Queen Elizabeth II was the second longest-serving monarch in the world when she passed away at the age of 96. She did not only leave a mark on life in the United Kingdom but also on the film industry with her character and the royal family in general being a popular topic among filmmakers. From light-hearted comedies to serious dramas, here are some of the most memorable portrayals of the queen on the silver screen.
The Naked Gun (1988)
In the first installment of the popular “The Naked Gun” franchise, Lt. Frank Drebin is tasked with protecting Queen Elizabeth II (played by Jeannette) during her visit to Los Angeles. As a typical over-the-top 1980s action-comedy movie, the film is filled with silly fun, with Drebin getting in all kinds of trouble while trying to foil the plot to assassinate the queen. He even ends up on top of Her Majesty in an easily misinterpretable position after sliding down a banquet table.
The Queen (2006)
“The Queen” is a drama revolving around Princess Diana’s unfortunate early demise in 1997, and how the royal family’s initial indifference earned them fiery condemnation by the people. Queen Elizabeth II (played by Helen Mirren) believed that Diana’s death was a private matter, as she was no longer a part of the royal family, while newly elected Prime Minister Tony Blair realized that the public had a different opinion. Blair attempts to help the queen through the crisis, telling her to make a public address in the wake of the princess’ death. Perhaps one of the most interesting moments of the film is when Elizabeth II tells Blair in the end that just as the quick shift in public opinion dragged the royal family into a crisis, it might as well happen to the prime minister himself. In real life, Blair resigned less than a year after the movie debuted in Venice.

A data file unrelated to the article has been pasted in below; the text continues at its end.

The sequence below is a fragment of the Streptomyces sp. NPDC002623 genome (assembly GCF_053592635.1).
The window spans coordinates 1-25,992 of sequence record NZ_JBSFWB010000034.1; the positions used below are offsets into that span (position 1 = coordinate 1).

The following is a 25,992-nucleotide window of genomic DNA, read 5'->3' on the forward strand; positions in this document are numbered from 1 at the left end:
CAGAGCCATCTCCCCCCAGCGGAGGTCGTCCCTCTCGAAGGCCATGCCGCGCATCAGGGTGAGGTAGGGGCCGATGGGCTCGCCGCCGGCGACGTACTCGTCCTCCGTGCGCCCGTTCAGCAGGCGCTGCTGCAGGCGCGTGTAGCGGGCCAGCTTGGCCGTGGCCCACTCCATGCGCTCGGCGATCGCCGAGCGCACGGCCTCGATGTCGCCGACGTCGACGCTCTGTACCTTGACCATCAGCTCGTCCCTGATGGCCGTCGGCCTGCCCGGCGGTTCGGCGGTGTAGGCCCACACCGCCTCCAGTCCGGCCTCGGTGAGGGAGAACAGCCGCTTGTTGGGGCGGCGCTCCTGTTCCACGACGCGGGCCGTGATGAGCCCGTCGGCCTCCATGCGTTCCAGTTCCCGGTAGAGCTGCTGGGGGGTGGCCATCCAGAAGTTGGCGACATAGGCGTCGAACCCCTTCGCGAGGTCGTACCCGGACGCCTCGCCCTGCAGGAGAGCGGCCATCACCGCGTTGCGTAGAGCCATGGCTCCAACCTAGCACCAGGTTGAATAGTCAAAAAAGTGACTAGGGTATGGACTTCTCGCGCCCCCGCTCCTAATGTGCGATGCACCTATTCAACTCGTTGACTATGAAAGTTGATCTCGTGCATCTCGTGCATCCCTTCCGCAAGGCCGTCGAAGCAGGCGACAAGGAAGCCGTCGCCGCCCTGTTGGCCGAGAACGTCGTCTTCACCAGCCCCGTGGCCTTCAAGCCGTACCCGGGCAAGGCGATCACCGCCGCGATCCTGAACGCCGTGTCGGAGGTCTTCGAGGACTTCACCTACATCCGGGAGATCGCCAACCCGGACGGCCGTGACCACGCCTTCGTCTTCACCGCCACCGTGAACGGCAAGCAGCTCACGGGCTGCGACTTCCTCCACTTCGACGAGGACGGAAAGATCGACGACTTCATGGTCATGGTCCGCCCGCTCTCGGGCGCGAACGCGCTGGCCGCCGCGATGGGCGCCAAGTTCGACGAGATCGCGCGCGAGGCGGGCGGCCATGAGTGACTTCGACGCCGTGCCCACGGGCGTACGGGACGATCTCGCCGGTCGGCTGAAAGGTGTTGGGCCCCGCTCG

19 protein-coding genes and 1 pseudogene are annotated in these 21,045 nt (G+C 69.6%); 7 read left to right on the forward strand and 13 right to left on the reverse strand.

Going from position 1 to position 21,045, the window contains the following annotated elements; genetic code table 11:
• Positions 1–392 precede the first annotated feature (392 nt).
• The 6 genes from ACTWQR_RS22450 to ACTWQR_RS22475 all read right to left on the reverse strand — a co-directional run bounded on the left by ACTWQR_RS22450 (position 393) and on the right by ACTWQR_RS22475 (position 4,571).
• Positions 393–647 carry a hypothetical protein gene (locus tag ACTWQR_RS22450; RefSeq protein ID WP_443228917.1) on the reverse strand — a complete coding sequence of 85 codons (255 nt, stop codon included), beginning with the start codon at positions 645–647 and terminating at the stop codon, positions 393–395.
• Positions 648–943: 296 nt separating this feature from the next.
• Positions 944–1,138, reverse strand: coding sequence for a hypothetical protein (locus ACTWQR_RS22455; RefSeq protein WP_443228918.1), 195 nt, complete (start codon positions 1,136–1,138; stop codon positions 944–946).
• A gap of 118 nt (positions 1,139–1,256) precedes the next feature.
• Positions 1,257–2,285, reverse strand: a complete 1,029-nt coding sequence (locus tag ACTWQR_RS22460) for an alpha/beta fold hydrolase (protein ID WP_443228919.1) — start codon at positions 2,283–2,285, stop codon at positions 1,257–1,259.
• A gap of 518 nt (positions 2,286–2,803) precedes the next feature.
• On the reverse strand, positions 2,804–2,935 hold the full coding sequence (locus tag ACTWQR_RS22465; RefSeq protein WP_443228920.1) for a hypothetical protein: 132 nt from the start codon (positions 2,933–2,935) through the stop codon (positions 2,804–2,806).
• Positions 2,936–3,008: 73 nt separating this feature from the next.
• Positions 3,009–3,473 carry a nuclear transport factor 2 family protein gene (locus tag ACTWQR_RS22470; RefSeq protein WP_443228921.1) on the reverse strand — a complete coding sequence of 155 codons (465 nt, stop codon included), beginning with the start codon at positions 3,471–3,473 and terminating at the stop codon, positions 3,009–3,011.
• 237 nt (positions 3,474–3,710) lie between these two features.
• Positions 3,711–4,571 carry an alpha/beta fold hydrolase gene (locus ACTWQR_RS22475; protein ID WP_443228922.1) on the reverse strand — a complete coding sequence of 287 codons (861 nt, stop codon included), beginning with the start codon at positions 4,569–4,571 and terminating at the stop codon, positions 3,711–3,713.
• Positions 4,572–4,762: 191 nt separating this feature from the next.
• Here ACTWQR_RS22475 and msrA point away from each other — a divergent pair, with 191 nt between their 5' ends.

The King’s Speech (2010)
In this biopic set well before Queen Elizabeth II became queen, her father, King George VI is trying to overcome a speech impediment that jeopardizes his public speeches. After many different therapies over many years, he meets Lionel Logue, a speech therapist, who is able to help him. Through hard work, the king learns to overcome his impediment and is able to deliver an impeccable address to the nation at the beginning of World War II. Here, young Princess Elizabeth (portrayed by Freya Wilson) appears relatively briefly, but it is an interesting appearance, reminding viewers that even a queen whose reign lasted some 70 years was also once a playful child.
The Crown (2016-)
With four seasons already out, and a fifth on the way, The Crown is one of the most critically-acclaimed portrayals (IMDb rating: 8.7) of life in the royal family. The series takes us from the early days of Queen Elizabeth II’s (played by Claire Foy in seasons one and two, and Olivia Colman in seasons three and four) reign right until the beginning of the 1990s. Apart from the delicate family issues between the queen and her husband as well as her children, The Crown is also excellent at portraying the queen’s relationship with her prime ministers from Winston Churchill to Margaret Thatcher.
It is 1991 and a fairytale is nearing its end. The marriage of Princess Diana and Prince Charles is falling apart when the “People’s Princess” arrives at the royal family’s Sandringham estate for the Christmas season. The film follows Diana’s mental struggle throughout the holidays at Queen Elizabeth II’s (Stella Gonet) estate, which culminates in her driving off to London with her young sons. The queen herself is not at the forefront throughout the movie, yet her looming presence is always felt as a physical embodiment of a bygone era with its old traditions, the very thing that feels like an enormous weight on Diana’s shoulders.
(Cover credit: IMDb)